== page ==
I am going to have to weigh in here to clear up some "facts" that may have gotten twisted around. I was the next boat to clear into Isla after this happened. I met these people and know their story. They never intended to stop in Mexico when they left Key West
. These guys were bound for Livingston Guatemala
, and no you do not need a Zarpe to clear into Livingston if you are coming from the U.S.. It was the medical
examiner who claimed that he had seen them walking around several days prior, "eating tacos". They had just done a rough four day passage
against the gulf stream
in a very small boat. If they had not stopped they would have been sailing into the 20-25 knot
southeast headwinds that we had for the next three days. The real reason they stopped here though is because a crew member
that they had aboard wanted off. I notified the U.S. consular by e-mail the next day so yes they are aware of the situation. The fact is is that these guys did show up looking pretty "rough around the edges" and that the medical
examiner here doesn't seem to care for "gringos" and I believe that it was him that got these guys into a world of trouble.
We cleared in without an agent but next time I clear in here I will use an agent. This same medical examiner required us to get fumigated which cost us more than the agent would have charged. We watched other boats clear in with an agent that had been in the same places we had and they didn't need to get fumigated. The officials here would obviously prefer us to use an agent. If you are coming here, just pull into El Milagro marina or Paraiso Marina, they both monitor vhf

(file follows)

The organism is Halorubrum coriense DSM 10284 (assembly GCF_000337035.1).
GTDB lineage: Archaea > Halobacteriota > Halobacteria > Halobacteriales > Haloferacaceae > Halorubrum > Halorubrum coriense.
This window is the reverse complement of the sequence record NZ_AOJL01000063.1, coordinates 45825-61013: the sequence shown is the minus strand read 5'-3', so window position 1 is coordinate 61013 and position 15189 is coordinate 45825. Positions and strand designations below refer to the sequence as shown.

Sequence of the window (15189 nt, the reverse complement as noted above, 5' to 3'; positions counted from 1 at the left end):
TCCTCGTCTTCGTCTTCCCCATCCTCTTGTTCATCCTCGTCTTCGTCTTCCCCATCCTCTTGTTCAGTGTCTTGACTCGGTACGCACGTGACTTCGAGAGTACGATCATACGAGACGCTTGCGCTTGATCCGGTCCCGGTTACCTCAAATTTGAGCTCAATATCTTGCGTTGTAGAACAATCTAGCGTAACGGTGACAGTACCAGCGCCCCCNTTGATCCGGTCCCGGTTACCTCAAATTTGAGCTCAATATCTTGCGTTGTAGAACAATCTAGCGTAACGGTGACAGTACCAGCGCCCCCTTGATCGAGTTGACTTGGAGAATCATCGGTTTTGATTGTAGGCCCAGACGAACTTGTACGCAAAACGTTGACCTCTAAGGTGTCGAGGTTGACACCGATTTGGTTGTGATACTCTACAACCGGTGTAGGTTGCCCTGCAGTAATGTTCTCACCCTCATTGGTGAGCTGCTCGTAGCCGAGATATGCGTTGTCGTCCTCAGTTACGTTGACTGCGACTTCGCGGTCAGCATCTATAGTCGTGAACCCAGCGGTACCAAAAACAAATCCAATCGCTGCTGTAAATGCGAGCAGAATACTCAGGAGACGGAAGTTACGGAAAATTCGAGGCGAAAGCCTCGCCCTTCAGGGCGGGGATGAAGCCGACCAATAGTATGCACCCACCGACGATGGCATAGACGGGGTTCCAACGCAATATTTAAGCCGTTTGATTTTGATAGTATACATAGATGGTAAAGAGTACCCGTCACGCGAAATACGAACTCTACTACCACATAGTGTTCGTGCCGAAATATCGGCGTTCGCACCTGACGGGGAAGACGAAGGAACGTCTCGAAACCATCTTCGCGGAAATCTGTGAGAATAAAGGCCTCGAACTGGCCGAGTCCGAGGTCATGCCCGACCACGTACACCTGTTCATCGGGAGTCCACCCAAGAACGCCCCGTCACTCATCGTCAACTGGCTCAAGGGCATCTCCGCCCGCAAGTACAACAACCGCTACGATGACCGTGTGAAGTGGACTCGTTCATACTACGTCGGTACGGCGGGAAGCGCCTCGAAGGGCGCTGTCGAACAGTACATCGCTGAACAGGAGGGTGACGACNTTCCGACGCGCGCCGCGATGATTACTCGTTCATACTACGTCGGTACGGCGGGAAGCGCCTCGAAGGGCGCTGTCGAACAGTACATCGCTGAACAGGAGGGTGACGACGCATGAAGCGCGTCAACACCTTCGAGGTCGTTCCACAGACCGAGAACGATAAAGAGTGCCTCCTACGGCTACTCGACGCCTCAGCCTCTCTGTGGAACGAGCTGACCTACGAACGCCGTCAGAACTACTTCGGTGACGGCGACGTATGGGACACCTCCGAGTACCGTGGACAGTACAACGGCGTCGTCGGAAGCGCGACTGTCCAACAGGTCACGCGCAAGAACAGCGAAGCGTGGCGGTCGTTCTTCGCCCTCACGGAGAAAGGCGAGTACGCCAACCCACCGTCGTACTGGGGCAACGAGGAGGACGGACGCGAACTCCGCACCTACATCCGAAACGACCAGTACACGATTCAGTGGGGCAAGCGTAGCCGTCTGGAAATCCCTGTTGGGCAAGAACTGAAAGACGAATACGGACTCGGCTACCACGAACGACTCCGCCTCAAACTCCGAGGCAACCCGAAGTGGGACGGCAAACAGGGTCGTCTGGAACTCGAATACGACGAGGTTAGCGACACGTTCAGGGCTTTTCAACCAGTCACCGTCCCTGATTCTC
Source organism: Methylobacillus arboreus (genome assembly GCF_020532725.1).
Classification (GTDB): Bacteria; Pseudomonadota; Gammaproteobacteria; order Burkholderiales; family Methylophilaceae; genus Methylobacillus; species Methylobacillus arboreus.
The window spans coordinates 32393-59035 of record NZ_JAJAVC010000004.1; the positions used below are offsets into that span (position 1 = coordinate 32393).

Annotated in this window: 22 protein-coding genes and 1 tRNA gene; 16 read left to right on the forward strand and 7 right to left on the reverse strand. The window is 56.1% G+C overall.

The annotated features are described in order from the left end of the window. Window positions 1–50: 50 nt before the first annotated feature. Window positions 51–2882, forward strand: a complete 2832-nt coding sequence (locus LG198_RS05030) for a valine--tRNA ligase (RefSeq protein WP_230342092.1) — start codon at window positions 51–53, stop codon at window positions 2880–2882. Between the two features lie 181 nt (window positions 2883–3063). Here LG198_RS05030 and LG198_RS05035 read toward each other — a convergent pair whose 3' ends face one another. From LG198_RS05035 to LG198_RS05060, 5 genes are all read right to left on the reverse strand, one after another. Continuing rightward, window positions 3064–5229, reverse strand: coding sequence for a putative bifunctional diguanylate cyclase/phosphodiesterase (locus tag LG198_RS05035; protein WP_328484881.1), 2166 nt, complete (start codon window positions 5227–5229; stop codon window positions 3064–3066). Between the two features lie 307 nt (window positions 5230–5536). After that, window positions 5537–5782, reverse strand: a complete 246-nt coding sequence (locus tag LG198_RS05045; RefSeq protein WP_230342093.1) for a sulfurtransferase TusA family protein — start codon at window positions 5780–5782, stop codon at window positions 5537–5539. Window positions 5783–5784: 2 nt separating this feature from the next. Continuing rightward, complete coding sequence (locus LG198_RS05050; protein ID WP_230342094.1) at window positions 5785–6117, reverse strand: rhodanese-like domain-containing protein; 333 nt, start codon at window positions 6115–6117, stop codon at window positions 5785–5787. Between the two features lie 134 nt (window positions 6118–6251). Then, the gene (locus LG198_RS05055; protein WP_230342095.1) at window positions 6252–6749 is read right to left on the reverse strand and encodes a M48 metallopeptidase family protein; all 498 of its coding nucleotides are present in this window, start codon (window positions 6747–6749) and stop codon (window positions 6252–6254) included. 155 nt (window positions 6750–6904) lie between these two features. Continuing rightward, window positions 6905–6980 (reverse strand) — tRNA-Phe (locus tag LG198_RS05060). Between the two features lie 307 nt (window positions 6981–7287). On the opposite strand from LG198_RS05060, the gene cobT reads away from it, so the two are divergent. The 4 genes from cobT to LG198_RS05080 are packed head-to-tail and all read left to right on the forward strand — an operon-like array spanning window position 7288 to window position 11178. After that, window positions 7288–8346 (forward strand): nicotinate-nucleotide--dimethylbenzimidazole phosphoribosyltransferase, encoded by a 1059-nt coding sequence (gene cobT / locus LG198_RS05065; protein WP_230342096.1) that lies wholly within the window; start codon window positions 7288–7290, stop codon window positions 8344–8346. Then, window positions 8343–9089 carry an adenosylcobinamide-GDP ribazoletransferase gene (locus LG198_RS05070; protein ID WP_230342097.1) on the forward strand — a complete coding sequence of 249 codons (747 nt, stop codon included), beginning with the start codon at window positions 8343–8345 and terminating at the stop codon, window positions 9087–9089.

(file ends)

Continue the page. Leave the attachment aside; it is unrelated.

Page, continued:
13. for an extra $30. U.S. Julio or Chepo will have all of the officials come to you, make any extra copies and make sure everything goes smoothly.
For all of you saying that it must have been their fault or that there must be more to the story, there is really not. The Mexican navy
searched the boat, with a dog, found nothing. But apparently once the navy
confiscates a boat, there is nothing that the port captain or customs can do about it. Also remember that the thing about Mexico is that you never can get a straight answer as to what the regulations
are and what is required. You will always get an answer but never the same answer. Plus, unless you are completely fluent in Mexican Spanish, who are you going to ask anyway?
A boat came in here the other day that had a Zarpe from Honduras
heading to Key West
. The agent typed up a nice official looking letter stating the reasons that they put in here and there was no problem. I think that the lesson here is that it is better to use an agent to clear in here, especially if there might be a discrepancy.
For all of you sitting around saying "this will never happen to me because I always follow the rules" or whatever, what are you going to do if your Zarpe says one thing and you are forced to go somewhere else? Or if you don't get a fair shake? Or an official doesn't like you. If you don't have anything pertinent to add to this discussion, Butt out, or I won't like you.